If you have ever had to slam on your brakes to avoid a collision with another vehicle or object, your vehicle was working hard to protect you and your occupants. One mechanism in particular, your anti-lock braking system, was functioning to stop your vehicle from having a serious accident.
In this month’s blog post, we examine the anti-lock braking system and how it is designed to protect you in a hard braking situation. We also describe some typical problems you may have with the anti-lock brakes and what to do in case you experience an issue.
What is the anti-lock braking system?
The anti-lock braking system, or ABS, is a mechanism that prevents your wheels from locking up when you are braking. This is important because if the wheels lock up during heavy braking, the driver loses control over the steering or direction of the vehicle.
The ABS was introduced into American vehicles in the late 70s and has continued to be an important safety component for vehicle manufacturers. Over time, ABS became standard to most vehicles because of its ability to protect the vehicle and its passengers.
How does the anti-lock braking system work?
In the most simple terms, the ABS is a mechanism of the vehicle that continuously pumps the brakes during heavy braking. By pumping the brakes versus holding them down continuously, the wheels can continue to rotate and give the driver more control of the vehicle. This keeps the vehicle from skidding out of control.
The ABS is comprised of four main components that work together during heavy braking:
- Speed sensors: these sensors measure how fast the wheels are rotating during operation.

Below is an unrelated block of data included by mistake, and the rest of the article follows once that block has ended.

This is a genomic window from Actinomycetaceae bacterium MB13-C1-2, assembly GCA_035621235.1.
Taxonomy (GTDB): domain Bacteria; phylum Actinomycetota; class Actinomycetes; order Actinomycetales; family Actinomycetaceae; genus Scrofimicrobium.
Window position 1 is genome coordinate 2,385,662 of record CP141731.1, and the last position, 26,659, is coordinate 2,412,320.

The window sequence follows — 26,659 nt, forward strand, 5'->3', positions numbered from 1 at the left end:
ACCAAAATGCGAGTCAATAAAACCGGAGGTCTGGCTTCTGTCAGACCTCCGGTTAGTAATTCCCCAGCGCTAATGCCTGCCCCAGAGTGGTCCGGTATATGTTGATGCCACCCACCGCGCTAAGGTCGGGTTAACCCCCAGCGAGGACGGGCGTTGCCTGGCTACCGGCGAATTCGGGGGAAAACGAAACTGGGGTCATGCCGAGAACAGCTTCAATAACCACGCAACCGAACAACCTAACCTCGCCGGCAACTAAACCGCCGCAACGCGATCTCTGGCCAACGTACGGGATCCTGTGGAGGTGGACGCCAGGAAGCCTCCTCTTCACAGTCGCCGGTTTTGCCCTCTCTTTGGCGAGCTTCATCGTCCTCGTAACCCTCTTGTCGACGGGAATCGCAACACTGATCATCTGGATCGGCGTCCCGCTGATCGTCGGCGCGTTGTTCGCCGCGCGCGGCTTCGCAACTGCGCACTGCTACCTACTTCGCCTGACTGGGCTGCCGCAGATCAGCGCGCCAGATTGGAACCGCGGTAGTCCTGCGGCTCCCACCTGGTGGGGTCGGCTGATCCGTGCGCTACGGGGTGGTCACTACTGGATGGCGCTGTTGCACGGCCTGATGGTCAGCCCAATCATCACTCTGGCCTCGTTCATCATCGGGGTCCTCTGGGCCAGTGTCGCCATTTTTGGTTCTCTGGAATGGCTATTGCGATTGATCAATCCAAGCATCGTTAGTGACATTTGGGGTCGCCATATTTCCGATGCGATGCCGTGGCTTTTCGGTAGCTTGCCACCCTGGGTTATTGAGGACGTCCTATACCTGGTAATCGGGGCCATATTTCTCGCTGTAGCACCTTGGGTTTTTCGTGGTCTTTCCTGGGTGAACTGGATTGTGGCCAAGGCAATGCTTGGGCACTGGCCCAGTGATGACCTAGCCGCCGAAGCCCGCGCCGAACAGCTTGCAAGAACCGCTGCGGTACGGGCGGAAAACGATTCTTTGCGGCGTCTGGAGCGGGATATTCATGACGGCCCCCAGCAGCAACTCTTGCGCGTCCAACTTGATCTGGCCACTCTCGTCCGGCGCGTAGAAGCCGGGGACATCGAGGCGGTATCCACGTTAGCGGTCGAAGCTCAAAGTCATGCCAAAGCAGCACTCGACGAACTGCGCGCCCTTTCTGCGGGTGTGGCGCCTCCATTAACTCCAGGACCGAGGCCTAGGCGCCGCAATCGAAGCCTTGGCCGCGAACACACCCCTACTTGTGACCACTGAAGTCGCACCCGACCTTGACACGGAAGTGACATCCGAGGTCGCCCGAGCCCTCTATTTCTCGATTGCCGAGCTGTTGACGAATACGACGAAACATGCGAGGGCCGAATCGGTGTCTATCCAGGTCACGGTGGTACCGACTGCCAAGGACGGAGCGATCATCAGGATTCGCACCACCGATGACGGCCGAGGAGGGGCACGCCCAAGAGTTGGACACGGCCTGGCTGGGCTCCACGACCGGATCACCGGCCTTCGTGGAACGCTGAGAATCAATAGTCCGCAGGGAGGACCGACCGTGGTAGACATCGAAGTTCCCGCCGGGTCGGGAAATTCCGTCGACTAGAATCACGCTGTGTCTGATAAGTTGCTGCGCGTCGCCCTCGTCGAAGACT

- Valves: the valves are connected to the brake lines and stop and release pressure on the brakes during use.
- Pump: the pump applies hydraulic pressure on the calipers.
- Controller: the controller reads the sensors for information to control the pumping of the brakes.
What type of problems does the anti-lock braking system experience?
The ABS is designed to alert drivers of any problems with an illuminated warning light on the dashboard. If you notice that this light is illuminated after all of the other dashboard lights go out when starting the vehicle, there may be an issue. There are times that the light may remain lit but eventually go out, it is still advisable to have the vehicle checked by a service professional.
For the most part, the anti-lock braking system does not experience failures. Most problems you may experience are primarily related to the sensors. Typical issues for the sensors may be faulty wiring or sensors that have been damaged from dirt or metal shavings, causing them to malfunction.
If your ABS warning light has illuminated, contact us today at Best Western Transmissions to schedule an appointment. Our service professionals will inspect your vehicle to determine the source of the malfunction and make recommendations for repairs or replacement.